Government of New Brunswick cuts funding to Santa Claus

Government of New Brunswick cuts funding to Santa Claus

Fredericton — On behalf of the Government of New Brunswick, Premier Brian Gallant called a press conference to announce that the province would be cutting all funding to the non-profit organization behind the holiday icon Santa Claus.

“For the past 70 years, just like every other government in the developed world, New Brunswick has been subsidizing operational costs of the Kris Kringle Corporation,” he said. “This is, of course, the company that funds Santa’s annual trip around the world, delivering gifts and good cheer.

“This, I am here to say, ends now.”

Gallant said that New Brunswick is the first ever province opt out of the program since its inception. He cites the company’s unnecessary spending habits for the decision.

“While the company does make effective use of minimum-wage labour, there is a tremendous amount of money being carelessly spent. For example, the cost of maintaining a stable of charmed reindeer is hard to justify when the sleigh, itself charmed, is fully capable of flying itself.

“Also, far too much money and attention has been spent on branding and decoration in the North Pole. I’m sure that Santa’s workshop is a sight to behold, but have you ever seen it? Has anybody outside of the company?”

Even if these redundancies were to be corrected, Gallant says that the cost of Christmas continues to rise exponentially.

“The province has no problem shouldering the burden of a few dollies and toy trains,” he continued, “but with every kid getting an iPhone or an Xbox these days, we can’t expect to put that kind of strain on the taxpayers. Well, this would effectively end our subscription to the services of the Kris Kringle Corporation.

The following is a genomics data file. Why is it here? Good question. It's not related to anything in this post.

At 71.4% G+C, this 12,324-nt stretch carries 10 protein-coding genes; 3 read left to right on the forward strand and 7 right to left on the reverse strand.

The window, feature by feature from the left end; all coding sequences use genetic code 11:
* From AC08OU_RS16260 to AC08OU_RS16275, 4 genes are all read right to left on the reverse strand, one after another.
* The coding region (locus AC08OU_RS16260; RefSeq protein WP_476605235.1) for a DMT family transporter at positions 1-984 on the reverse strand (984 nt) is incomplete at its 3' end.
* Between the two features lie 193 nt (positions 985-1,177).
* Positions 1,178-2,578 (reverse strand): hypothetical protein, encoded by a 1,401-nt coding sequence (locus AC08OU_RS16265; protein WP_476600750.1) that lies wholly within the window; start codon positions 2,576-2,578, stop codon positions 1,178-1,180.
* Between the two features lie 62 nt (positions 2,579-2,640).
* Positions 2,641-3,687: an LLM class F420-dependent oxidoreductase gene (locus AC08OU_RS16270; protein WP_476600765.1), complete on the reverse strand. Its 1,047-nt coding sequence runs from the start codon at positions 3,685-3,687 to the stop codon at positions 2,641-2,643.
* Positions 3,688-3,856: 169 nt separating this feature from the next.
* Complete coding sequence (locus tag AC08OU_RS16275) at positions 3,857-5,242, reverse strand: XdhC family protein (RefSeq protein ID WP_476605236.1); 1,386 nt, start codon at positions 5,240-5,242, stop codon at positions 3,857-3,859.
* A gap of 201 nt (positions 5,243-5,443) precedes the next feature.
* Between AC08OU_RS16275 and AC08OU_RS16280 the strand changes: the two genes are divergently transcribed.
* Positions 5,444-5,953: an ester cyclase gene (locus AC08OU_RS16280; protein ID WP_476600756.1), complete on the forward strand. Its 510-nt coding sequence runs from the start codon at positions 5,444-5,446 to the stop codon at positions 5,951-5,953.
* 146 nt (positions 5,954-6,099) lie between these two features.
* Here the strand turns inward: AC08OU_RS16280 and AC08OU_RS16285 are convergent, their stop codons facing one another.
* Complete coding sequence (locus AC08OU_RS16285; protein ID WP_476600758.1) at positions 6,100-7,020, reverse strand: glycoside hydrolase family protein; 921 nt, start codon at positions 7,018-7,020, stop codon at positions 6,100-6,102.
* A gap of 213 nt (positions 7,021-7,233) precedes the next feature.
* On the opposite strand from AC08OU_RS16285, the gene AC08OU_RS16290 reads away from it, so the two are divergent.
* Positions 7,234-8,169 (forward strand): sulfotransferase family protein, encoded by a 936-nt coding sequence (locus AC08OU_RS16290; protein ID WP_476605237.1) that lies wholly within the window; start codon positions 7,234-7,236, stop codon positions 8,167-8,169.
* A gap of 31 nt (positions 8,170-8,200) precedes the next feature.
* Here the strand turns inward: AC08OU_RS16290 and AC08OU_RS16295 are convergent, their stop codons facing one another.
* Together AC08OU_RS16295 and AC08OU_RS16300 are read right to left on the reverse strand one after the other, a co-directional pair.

“To put it plainly, Santa will no longer be visiting the province.”

Gallant further boasted that this would bring an end to associated costs as well, such as seasonal decorations and the mailing costs for letters to Santa.

“Any letters we receive from here on out addressed to the North Pole will go — plop! Straight into the incinerator.”

At this time, Allie Austin, a 5-year-old, terminally ill kindergarten student, sauntered her way over to the podium, tripping twice on her undone shoelaces. In her arms she held a Mason jar full of nickels, which looked massive in proportion to her tiny hands.

“Mr. Premier, sir,” she said, once she had reached him. “Will this…koff-koff be enough to save Christmas? “

Clearly touched, Gallant accepted the jar and held it up for the reporters to see.

“Aw, will you look at this. Who ever said kids weren’t willing to do their part?” he said, chuckling. “But no, I’m afraid this won’t even make a dent. We can always use some extra cash in our tourism sector, though. Thanks, sweetie!”

He handed the jar over to an aide and ushered Austin back to her seat. She returned, looking sad and disheartened.

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